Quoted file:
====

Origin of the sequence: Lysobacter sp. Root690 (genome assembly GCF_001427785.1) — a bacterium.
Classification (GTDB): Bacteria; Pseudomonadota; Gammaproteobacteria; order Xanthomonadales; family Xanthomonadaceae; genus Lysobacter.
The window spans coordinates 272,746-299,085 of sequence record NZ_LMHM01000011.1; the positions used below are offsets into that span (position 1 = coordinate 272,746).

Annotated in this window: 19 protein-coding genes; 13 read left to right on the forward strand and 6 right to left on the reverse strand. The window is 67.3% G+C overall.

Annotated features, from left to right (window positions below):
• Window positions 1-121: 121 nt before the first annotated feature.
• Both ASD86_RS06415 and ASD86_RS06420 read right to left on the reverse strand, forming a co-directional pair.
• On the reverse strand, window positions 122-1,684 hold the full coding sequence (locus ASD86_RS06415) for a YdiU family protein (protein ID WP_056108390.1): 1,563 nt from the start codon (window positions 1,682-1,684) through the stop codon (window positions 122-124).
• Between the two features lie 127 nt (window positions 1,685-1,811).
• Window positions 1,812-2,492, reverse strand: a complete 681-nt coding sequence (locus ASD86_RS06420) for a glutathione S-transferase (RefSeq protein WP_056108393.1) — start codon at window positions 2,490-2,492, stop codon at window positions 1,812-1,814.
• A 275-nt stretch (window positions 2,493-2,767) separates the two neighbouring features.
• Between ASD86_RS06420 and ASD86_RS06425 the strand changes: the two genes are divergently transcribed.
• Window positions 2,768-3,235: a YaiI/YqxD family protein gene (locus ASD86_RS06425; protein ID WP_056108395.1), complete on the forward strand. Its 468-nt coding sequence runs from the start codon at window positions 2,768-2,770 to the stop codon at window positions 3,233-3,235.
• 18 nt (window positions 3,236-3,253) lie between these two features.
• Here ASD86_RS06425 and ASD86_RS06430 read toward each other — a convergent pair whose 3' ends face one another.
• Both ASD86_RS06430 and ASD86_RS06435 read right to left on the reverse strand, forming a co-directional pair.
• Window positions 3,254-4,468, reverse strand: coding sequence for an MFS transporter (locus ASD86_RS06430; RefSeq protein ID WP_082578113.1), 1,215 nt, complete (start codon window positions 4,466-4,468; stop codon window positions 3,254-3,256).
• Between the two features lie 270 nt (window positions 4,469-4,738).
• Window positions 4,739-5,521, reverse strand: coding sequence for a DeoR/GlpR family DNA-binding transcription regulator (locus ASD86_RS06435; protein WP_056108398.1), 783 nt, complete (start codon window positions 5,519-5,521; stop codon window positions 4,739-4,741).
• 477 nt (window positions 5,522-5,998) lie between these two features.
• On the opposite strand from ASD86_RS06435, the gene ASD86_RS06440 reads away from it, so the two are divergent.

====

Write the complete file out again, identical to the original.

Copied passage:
Origin of the sequence: Lysobacter sp. Root690 (genome assembly GCF_001427785.1) — a bacterium.
Classification (GTDB): Bacteria; Pseudomonadota; Gammaproteobacteria; order Xanthomonadales; family Xanthomonadaceae; genus Lysobacter.
The window spans coordinates 272,746-299,085 of sequence record NZ_LMHM01000011.1; the positions used below are offsets into that span (position 1 = coordinate 272,746).

Annotated in this window: 19 protein-coding genes; 13 read left to right on the forward strand and 6 right to left on the reverse strand. The window is 67.3% G+C overall.

Annotated features, from left to right (window positions below):
• Window positions 1-121: 121 nt before the first annotated feature.
• Both ASD86_RS06415 and ASD86_RS06420 read right to left on the reverse strand, forming a co-directional pair.
• On the reverse strand, window positions 122-1,684 hold the full coding sequence (locus ASD86_RS06415) for a YdiU family protein (protein ID WP_056108390.1): 1,563 nt from the start codon (window positions 1,682-1,684) through the stop codon (window positions 122-124).
• Between the two features lie 127 nt (window positions 1,685-1,811).
• Window positions 1,812-2,492, reverse strand: a complete 681-nt coding sequence (locus ASD86_RS06420) for a glutathione S-transferase (RefSeq protein WP_056108393.1) — start codon at window positions 2,490-2,492, stop codon at window positions 1,812-1,814.
• A 275-nt stretch (window positions 2,493-2,767) separates the two neighbouring features.
• Between ASD86_RS06420 and ASD86_RS06425 the strand changes: the two genes are divergently transcribed.
• Window positions 2,768-3,235: a YaiI/YqxD family protein gene (locus ASD86_RS06425; protein ID WP_056108395.1), complete on the forward strand. Its 468-nt coding sequence runs from the start codon at window positions 2,768-2,770 to the stop codon at window positions 3,233-3,235.
• 18 nt (window positions 3,236-3,253) lie between these two features.
• Here ASD86_RS06425 and ASD86_RS06430 read toward each other — a convergent pair whose 3' ends face one another.
• Both ASD86_RS06430 and ASD86_RS06435 read right to left on the reverse strand, forming a co-directional pair.
• Window positions 3,254-4,468, reverse strand: coding sequence for an MFS transporter (locus ASD86_RS06430; RefSeq protein ID WP_082578113.1), 1,215 nt, complete (start codon window positions 4,466-4,468; stop codon window positions 3,254-3,256).
• Between the two features lie 270 nt (window positions 4,469-4,738).
• Window positions 4,739-5,521, reverse strand: coding sequence for a DeoR/GlpR family DNA-binding transcription regulator (locus ASD86_RS06435; protein WP_056108398.1), 783 nt, complete (start codon window positions 5,519-5,521; stop codon window positions 4,739-4,741).
• 477 nt (window positions 5,522-5,998) lie between these two features.
• On the opposite strand from ASD86_RS06435, the gene ASD86_RS06440 reads away from it, so the two are divergent.